RIO DE JANEIRO >> Simone Biles spent Sunday morning in the warm-up gym thinking not of history but perfection.

When it didn't happen — and really, it never does in gymnastics anymore — the 19-year-old star settled for a pretty sweet consolation prize: a third gold medal in Rio.

Twisting and flipping through the air with explosive precision, Biles easily captured gold in the women's vault final on Sunday. Her two-vault average of 15.966 was more than .7 better than silver medalist Maria Paseka of Russia and bronze medalist Giulia Steingruber of Switzerland. The margin between first and second was greater than second and eighth, a symbol of the canyon Biles created between herself and her peers.

Biles' triumph is the first in the Olympics by an American woman on vault, and her first vault title in a major international competition. It's heady territory, though Biles wasn't quite so thrilled when her feet moved just a touch on the landing of her Amanar.

"I just wanted to stick a vault so badly here and it didn't happen," Biles said. "I can be disappointed about that but I can't be disappointed with the gold."

Good idea considering there may be more on the way. Biles is in the balance beam final on Monday and the floor exercise final on Tuesday, events in which she happens to be the reigning world champion. The chance of her leaving Rio going an unprecedented 5-for-5 is looking more inevitable than impossible.


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Not that Biles is getting ahead of herself. While she's aware of her growing celebrity inside the athlete's village, Biles and coach Aimee Boorman are trying to remain in the comfortable rhythm Biles and the rest of her "Final Five" teammates follow during any other meet. It wasn't hard to keep Biles engaged heading into the event which Boorman thought would be Biles' best when she reached the elite level in 2013.

"When she first entered the elite world we thought 'maybe you'll make a world team and be a vault specialist,"' Boorman said. "She never won her gold at worlds but now she's got her Olympic gold."

Other takeaways from the first day of event finals inside the Rio Olympic Arena.

BRITAIN'S BREAKTHROUGH: During the first 116 years of the Olympics, Great Britain won exactly zero gold medals in gymnastics of any variety. Max Whitlock gave his home country two in the span of an hour. The 23-year-old edged Brazil's Diego Hypolito in the men's floor exercise then beat teammate and friendly rival Louis Smith on pommel horse a short time later.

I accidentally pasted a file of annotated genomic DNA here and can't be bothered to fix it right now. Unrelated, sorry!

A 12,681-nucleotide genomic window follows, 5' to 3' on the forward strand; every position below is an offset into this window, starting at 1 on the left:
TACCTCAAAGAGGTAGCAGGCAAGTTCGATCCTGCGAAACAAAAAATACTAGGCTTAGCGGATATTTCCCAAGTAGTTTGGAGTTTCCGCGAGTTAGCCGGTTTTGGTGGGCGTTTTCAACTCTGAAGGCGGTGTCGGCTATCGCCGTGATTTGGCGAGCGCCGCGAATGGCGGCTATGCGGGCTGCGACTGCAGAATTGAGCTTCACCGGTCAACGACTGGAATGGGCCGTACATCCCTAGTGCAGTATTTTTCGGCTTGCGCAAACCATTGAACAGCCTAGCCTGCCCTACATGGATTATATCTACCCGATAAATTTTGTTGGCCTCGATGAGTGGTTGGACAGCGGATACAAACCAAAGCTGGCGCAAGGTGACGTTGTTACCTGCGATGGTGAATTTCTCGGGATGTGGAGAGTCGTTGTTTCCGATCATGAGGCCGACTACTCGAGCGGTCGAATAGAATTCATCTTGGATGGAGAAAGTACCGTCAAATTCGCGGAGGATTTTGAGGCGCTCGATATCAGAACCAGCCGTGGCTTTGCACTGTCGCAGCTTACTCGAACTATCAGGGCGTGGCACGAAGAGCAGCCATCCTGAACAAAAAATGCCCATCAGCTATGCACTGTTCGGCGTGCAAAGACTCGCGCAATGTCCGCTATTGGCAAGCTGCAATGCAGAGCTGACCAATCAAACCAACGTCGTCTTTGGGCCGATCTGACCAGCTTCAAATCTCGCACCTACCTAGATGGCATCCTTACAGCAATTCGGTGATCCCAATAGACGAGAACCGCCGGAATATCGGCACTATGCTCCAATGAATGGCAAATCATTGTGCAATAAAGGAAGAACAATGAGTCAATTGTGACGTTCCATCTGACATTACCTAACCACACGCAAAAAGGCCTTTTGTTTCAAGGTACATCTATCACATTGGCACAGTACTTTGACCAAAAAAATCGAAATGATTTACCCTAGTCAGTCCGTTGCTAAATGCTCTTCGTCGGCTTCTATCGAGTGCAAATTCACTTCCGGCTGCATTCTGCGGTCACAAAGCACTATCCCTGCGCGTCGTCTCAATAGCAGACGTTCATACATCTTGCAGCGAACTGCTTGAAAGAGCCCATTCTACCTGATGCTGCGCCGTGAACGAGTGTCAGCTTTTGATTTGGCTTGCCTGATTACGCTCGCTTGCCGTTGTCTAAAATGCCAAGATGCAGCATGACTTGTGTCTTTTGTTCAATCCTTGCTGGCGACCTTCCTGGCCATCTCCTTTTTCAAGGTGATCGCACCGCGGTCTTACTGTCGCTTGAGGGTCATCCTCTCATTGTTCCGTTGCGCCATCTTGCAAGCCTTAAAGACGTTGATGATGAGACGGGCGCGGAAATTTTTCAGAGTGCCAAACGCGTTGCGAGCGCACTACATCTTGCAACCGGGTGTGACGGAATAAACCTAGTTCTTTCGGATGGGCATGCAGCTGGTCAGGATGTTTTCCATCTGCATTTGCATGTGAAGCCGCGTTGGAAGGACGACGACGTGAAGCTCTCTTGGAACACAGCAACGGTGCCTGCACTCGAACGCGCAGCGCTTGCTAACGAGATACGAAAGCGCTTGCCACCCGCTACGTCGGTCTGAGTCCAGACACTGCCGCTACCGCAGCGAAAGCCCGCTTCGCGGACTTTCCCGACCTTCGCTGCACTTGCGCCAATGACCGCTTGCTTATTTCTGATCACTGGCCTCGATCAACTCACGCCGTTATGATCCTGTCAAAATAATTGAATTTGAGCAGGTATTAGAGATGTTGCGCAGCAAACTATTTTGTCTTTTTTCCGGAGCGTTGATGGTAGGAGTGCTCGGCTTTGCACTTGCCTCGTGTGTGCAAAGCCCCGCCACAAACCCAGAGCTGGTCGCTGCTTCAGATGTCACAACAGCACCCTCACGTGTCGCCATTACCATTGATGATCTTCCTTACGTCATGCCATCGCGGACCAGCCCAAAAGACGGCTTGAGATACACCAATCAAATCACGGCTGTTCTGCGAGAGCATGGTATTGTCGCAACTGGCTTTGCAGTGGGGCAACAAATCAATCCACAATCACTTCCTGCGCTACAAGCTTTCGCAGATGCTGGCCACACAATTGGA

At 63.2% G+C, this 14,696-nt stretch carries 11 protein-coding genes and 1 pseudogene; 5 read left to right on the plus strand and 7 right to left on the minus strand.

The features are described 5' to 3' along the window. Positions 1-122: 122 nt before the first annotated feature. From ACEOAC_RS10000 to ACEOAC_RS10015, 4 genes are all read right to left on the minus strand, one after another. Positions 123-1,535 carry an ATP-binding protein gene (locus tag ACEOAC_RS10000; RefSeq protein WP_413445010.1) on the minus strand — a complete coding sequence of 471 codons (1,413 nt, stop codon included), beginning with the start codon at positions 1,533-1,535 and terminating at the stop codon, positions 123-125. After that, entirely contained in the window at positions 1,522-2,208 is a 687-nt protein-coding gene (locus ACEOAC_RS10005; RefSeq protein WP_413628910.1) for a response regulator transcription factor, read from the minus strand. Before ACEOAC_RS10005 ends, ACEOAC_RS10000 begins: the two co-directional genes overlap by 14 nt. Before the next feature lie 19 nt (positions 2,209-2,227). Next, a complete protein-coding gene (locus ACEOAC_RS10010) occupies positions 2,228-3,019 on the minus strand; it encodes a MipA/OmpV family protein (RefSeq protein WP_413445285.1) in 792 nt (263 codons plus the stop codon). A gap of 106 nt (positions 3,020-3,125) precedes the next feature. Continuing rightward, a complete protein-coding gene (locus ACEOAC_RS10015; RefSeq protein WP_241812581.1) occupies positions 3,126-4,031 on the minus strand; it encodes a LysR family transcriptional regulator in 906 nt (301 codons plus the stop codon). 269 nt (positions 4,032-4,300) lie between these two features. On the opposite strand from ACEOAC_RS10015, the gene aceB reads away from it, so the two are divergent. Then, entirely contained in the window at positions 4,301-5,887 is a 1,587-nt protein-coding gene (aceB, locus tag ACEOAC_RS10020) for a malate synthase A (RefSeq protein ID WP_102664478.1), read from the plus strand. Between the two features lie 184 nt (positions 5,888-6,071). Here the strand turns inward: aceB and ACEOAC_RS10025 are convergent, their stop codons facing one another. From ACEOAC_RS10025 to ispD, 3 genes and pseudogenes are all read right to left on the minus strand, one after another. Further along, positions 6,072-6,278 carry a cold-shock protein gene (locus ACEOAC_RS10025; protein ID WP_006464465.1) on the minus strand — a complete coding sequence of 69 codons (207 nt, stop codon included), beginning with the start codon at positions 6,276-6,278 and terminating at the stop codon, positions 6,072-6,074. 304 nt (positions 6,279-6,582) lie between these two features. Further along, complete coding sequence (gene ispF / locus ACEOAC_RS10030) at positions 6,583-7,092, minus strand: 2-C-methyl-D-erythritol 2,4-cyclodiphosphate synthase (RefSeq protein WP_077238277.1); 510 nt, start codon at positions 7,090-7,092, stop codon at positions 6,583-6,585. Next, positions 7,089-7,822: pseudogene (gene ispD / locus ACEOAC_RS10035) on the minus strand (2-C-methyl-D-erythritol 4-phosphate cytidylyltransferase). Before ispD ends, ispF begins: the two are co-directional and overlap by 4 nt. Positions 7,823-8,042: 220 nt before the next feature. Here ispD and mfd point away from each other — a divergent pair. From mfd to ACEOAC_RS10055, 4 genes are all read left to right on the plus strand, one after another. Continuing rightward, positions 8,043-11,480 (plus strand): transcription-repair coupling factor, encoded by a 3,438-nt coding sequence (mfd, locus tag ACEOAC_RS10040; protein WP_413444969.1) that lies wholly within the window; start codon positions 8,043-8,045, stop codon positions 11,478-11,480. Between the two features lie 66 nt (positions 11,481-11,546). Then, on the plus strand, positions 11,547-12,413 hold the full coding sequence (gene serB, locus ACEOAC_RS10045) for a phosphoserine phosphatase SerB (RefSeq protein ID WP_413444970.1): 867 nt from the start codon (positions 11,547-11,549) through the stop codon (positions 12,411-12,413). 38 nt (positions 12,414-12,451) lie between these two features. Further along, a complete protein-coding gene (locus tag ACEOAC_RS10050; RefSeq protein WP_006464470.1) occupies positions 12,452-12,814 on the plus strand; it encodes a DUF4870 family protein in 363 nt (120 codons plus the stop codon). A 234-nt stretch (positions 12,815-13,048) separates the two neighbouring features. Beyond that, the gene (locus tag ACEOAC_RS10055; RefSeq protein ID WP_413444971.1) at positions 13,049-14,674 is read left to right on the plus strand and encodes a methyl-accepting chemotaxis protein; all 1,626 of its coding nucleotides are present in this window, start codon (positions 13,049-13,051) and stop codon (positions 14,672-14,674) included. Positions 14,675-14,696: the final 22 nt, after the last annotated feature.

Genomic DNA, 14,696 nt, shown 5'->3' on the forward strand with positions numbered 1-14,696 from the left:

The triumph marked a high point in a renaissance that began in 2008 when Smith earned a bronze on pommel horse in Beijing. The Brits added a team bronze in London four years ago and the momentum has continued to build. Smith's silver gave him three on pommels in his career and Whitllock's sublime routine had the teammates standing side by side on the podium as the Union Jack was raised and "God Save the Queen" played over the loudspeakers.

"It was really cool to see two flags rise up there," Whitlock said. "It was just an amazing feeling."

MUSTAFINA'S METTLE: Aliya Mustafina of Russia defended her gold medal on uneven bars, edging American Madison Kocian in a taut final. Mustafina's score of 15.9 was just ahead of Kocian's 15.833. The difference came down to difficulty. Mustafina's start value was a .1 higher than Kocian's, giving the former world all-around champion her seventh Olympic medal.

The 21-year-old draped the Russian flag over her shoulders in victory while celebrating a draining comeback from injuries that threatened to derail her career. Mustafina took third in the all-around last week behind Biles and Aly Raisman, calling the Americans "unbeatable." Asked if she considers herself the same on uneven bars, Mustafina smiled and said "well, now I think yes."

Sophie Scheder of Germany earned bronze. Three-time Olympic gold medalist Gabby Douglas, the all-around champion in London, finished seventh in what is likely her final competition.

HISTORY MAKERS: Oksana Chusovitina has no plans to make her seventh Olympics her last. The 41-year-old plans to keep training through Tokyo 2020 following a seventh-place finish on vault. She blew kisses to the crowd during a video tribute as she made her way off the floor. It looked like she was saying good-bye. Turns out, it was more like "see you next time."

"It was very simple," Chusovitina said. "I woke up in the morning and bingo the decision was there."

Dipa Karmakar of India just missed out on bronze in vault, remarkable considering she's the first Indian woman to compete in the Olympics.

NADDOUR'S REDEMPTION: Alex Naddour became the first American since 1984 to earn a medal on pommel horse when he came in a close third behind Smith on pommel horse. It served as a bit of redemption for Naddour. He was an alternate four years ago in London and struggled on floor exercise in the team final last week as the U.S. finished fifth. He washed his uniform in baby detergent so he would be reminded of his infant daughter Lilah.